W.H. McLeod

As a little child my mother told me the story of the founding of Panja Saheb: Guru Nanak once came into wilderness with his disciple. It was hot. The disci­ple thirsted for water. But water was nowhere except on top of a hill where a dervish lived.

Reviewed by: K.S. Duggal
Ka Naa Subramanyam

Here is a collection of sixteen short stories including one by Ka Naa Subra­manyam himself. Not all are short stories—at least one is an epic in a terse form: Ramapada Choudhury’s Festal.

Reviewed by: K.H. Muthusubramanian
Jagdish Chander and Narinder S. Pradhan

This collection of essays by Indian academics on American literature ranges in quality from the solitary brilliance of V.Y. Kantak’s essay on Faulkner’s Tech­nique, through the competent and inter­esting (Neila Seshadri’s Leslie A. Fiedler: Critic as Mythographer, Isaac Sequeira’s Essay on Sylvia Plath), to the (alas!) majority that is mediocre, or, at best, stolid and painstaking.

Reviewed by: Rajeswari Sunder Rajan

Laufer’s German version of the Citralaksana has no doubt been long known to the world of connoisseurs of Indian art. Coomaraswamy, Masson Oursel, Kramrisch and other great writers have indeed used this important document which was recovered from Tibetan.

Reviewed by: C. Sivaramamurti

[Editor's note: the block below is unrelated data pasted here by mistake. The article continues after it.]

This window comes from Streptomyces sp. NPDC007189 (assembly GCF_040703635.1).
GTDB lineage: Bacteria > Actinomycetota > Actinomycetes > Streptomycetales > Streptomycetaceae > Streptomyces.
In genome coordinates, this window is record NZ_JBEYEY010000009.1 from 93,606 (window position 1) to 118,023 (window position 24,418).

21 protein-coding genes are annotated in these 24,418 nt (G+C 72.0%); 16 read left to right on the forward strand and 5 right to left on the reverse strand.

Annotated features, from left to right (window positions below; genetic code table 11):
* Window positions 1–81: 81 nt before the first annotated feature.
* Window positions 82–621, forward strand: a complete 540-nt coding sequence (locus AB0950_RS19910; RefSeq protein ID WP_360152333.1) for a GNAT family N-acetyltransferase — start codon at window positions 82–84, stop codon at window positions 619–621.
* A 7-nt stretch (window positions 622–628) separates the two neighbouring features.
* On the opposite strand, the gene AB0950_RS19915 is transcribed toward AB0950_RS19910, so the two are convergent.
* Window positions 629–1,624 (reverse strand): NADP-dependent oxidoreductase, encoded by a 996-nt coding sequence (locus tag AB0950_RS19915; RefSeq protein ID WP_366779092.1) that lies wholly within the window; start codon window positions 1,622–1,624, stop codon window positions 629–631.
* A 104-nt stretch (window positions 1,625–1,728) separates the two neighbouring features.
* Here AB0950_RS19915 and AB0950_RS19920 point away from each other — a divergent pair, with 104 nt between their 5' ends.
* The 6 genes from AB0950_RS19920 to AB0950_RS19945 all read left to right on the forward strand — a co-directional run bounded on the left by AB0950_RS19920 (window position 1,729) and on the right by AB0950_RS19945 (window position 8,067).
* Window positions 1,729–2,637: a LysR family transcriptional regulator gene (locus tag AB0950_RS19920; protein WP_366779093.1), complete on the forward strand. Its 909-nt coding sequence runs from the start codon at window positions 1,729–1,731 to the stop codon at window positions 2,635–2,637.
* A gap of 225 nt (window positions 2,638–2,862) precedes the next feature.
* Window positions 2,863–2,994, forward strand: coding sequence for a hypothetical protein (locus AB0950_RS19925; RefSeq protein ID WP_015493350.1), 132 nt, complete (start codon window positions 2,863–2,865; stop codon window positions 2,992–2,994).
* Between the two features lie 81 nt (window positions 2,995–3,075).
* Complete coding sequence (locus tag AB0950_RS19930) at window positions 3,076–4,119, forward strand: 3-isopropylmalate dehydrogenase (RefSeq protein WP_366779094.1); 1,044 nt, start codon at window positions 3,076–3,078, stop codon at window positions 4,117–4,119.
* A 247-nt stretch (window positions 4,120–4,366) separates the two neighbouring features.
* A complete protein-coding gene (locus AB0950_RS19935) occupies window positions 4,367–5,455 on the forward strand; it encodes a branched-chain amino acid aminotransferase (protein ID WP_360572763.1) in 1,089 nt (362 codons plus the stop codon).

Martha Bush Ashton and Bruce Christie

It was in the thirties that Dr. V. Raghavan had drawn attention to a form of theatre called Yaksagana. Much interest was aroused by his articles. In the early forties there was a lively dis­cussion amongst scholars about the origin of this fascinating form and its connec­tions with Kathakali.

Reviewed by: Kapila Vatsyayan
B.R. Nanda

The growing historical literature on the national movement in India is as yet comparatively poor in good biographical works. Two recent publications—S. Gopal’s Nehru and now B.R. Nanda’s Gokhale—will go a long way in filling this gap. Here is an authoritative, ex­tensively researched, scrupulously fair and extremely…

Reviewed by: Rajat Ray
M.N. Srinivas

Ethnography is an art not very different from writing a novel. It is holistic. The anthropologist submerges his own special professional interest to study the whole society. But the person­ality of this author remains distinct and accounts for part of the uniqueness of the monograph…

Reviewed by: Rajeshwari Rao
T.K. Mahadevan

T.K. Mahadevan, whose thoughts and writings have for many, many years revolved round Gandhiji, has now attempted an altogether ‘new kind of book’, which he calls an exercise in philosophical biography.

Reviewed by: K. Swaminathan
Wilfred Burchett and Derek Roebuck

In the spring and early summer of last year, British newspapers and tele­vision repeatedly covered the subject of the recruitment of mercenaries in the United Kingdom; but even if you were a regular reader or viewer, you could not always be certain of just what slant was being given to the subject.

Reviewed by: D.K. Palit
D.M. Nanjundappa

This book contains a number of papers, mostly in the field of public fin­ance, written by Professor Nanjundappa during the years 1961-1968. Except for two articles on ‘Wages, Prices and Em­ployment’ and ‘Restrictive Trade Pract­ices and Public Policy’, the articles in­cluded in the volume deal with questions…

Reviewed by: R.J. Chelliah